Before undergoing surgery, cystocentesis was performed by placing a wide catheter into the urinary bladder through a rectal approach to keep it empty so as that prevent rupture of the urinary bladder during the restraining of the animal for the next surgical procedure. Then the site proposed for surgery (the area between the scrotum and ischial arch) was washed with water and soap thoroughly after restraining the animals in the appropriate position. Thence the hair surrounding the surgical sites was aseptically prepared by clipping, shaving, scrubbing, and washing with water and chlorhexidine solution (salvon) (Figure 1B).

Anesthesia and animal control

The caudal epidural anesthesia was administered with 2% lidocaine hydrochloride (2% lidocaine hydrochloride by jeil pharma. co.Ltd. Korea) at a dosage rate of 0.22 mg/kg using the 16G needle as indicated by [16,17]. Following this, additional anesthesia was achieved through local infiltration of 3 ml - 4 ml ml of 2% lignocaine hydrochloride subcutaneously and into deep muscles before giving a nick incision at the site after restraining the animals in lateral recumbency by rope-assisted personnel.

Surgical procedure and treatment performed

After aseptic preparation and controlling of the animals in appropriate positions, a sterile surgical drape was fixed with the four towel clamps on the surgical site. Then adequate vertical skin incisions using a sterile scalpel blade were made between the base of the scrotum and ischial arch to exteriorize the penis easily through post scrotal approach (Figure 1C). Then blunt dissection was performed on the penis to separate it from the surrounding tissues and pulled caudally and dorsally in a smooth manner. A large carmalt (straight forceps) was inserted between the penis and pelvis to help with the retraction of the penis during dissection. After careful dissection and ligation of the dorsal artery, the penis was pulled out from the perpetual cavity and examined for calculi lodgment at the site (Figure 1D) because the distal part of the sigmoid flexure is the most commonplace in bovine for calculi lodgment [2]. Then tourniquets were applied using sterile gauze at the base of the penis which was assumed to be amputated in both cases. Penile amputations were performed after retracting and measuring the penis adequately enough to anchor with the skin (Figure 1E). For identification of any obstruction in the urethra, the catheter was passed to the bladder from the site of amputation. Then the stump of the penis was anchored to the muscles below with vicryl 2.0 and the first and second muscle layers were closed with a simple continuous and interrupted suture pattern using vicryl 1.0 and 2.0 respectively. Lastly, the skin was closed with an interrupted suture pattern using silk 2.0 for both cases. The animals urinated continuously (Figure 1F). The urethra was slit for 2 inches in length and was anchored with skin by interrupted vicryl 2.0 sutures. A cut-part catheter was placed in the urethra and it was anchored to the skin.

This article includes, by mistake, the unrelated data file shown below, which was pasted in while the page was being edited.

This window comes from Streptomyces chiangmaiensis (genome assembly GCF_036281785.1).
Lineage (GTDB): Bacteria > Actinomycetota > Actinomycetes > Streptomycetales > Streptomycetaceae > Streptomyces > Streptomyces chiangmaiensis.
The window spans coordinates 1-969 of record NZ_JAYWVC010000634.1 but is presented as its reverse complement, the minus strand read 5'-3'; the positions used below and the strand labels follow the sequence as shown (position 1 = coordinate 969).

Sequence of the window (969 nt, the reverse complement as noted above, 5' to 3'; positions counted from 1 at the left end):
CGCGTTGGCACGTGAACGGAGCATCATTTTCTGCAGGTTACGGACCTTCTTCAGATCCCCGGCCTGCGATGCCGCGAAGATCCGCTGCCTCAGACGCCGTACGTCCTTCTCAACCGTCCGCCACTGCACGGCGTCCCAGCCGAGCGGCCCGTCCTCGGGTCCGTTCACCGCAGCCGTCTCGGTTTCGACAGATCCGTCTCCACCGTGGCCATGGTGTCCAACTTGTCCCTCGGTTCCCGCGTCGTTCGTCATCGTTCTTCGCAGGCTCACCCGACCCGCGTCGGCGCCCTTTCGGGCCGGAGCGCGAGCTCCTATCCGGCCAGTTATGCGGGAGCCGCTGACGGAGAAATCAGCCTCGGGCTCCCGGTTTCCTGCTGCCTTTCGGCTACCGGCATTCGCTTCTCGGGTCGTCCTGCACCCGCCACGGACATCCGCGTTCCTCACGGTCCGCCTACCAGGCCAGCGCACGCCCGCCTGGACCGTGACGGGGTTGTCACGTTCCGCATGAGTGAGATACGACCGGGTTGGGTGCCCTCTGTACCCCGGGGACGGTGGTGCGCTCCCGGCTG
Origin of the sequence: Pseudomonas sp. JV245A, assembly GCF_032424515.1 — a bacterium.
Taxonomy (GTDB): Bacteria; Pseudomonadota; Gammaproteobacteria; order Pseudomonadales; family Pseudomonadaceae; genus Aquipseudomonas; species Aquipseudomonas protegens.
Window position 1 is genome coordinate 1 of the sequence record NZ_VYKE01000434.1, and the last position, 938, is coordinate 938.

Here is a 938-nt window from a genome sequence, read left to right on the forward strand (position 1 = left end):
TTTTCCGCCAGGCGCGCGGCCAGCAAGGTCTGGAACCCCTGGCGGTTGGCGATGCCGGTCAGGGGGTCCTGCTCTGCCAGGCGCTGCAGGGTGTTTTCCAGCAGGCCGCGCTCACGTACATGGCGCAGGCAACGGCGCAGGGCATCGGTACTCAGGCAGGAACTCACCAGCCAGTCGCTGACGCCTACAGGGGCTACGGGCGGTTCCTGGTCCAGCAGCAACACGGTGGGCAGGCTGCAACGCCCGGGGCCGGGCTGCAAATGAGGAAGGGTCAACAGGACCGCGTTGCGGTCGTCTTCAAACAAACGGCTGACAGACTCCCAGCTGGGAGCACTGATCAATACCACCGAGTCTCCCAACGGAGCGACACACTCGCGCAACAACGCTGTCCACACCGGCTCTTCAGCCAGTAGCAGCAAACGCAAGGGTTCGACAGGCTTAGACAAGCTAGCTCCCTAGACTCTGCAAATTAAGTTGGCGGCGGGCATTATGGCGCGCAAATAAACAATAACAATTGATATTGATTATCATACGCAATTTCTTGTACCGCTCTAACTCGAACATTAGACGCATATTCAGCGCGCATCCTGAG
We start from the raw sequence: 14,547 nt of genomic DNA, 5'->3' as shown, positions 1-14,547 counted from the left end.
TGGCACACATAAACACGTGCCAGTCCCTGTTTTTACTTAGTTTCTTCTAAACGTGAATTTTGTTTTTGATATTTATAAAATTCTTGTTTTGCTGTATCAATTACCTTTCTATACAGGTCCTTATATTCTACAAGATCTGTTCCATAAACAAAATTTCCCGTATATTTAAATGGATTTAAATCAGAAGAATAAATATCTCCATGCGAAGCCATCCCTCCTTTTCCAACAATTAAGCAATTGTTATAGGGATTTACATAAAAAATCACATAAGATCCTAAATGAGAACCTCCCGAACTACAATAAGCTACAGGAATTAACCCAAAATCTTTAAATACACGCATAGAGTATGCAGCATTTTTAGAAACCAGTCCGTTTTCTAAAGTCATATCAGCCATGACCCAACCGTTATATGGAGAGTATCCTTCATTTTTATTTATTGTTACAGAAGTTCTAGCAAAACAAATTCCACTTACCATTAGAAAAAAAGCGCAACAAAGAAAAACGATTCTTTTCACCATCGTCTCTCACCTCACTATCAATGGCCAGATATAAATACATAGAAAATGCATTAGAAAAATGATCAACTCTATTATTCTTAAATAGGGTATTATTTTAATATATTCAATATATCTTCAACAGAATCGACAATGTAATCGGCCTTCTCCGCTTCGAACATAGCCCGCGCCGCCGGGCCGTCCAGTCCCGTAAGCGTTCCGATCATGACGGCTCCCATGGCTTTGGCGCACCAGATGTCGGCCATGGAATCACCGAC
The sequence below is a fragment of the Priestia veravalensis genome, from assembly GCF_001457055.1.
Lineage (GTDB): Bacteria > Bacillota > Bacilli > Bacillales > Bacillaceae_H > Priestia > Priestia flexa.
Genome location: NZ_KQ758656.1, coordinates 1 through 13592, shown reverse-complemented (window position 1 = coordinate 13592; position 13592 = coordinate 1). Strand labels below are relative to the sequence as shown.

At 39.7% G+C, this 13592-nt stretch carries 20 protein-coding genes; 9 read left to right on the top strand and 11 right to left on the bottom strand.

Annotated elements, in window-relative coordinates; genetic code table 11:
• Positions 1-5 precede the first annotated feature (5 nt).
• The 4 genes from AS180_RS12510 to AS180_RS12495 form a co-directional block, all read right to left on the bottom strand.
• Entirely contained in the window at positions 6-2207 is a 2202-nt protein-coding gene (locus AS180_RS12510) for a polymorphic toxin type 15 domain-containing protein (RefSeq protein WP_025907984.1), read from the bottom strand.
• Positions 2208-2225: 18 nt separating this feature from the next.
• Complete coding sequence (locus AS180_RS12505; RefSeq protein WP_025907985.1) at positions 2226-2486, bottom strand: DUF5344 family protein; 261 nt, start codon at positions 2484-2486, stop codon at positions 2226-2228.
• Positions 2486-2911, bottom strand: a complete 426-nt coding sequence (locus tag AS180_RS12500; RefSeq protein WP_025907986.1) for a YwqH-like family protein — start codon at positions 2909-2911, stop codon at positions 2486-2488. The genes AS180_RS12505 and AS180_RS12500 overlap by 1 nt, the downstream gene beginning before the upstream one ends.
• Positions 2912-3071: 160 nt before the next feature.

Postoperative complications and outcome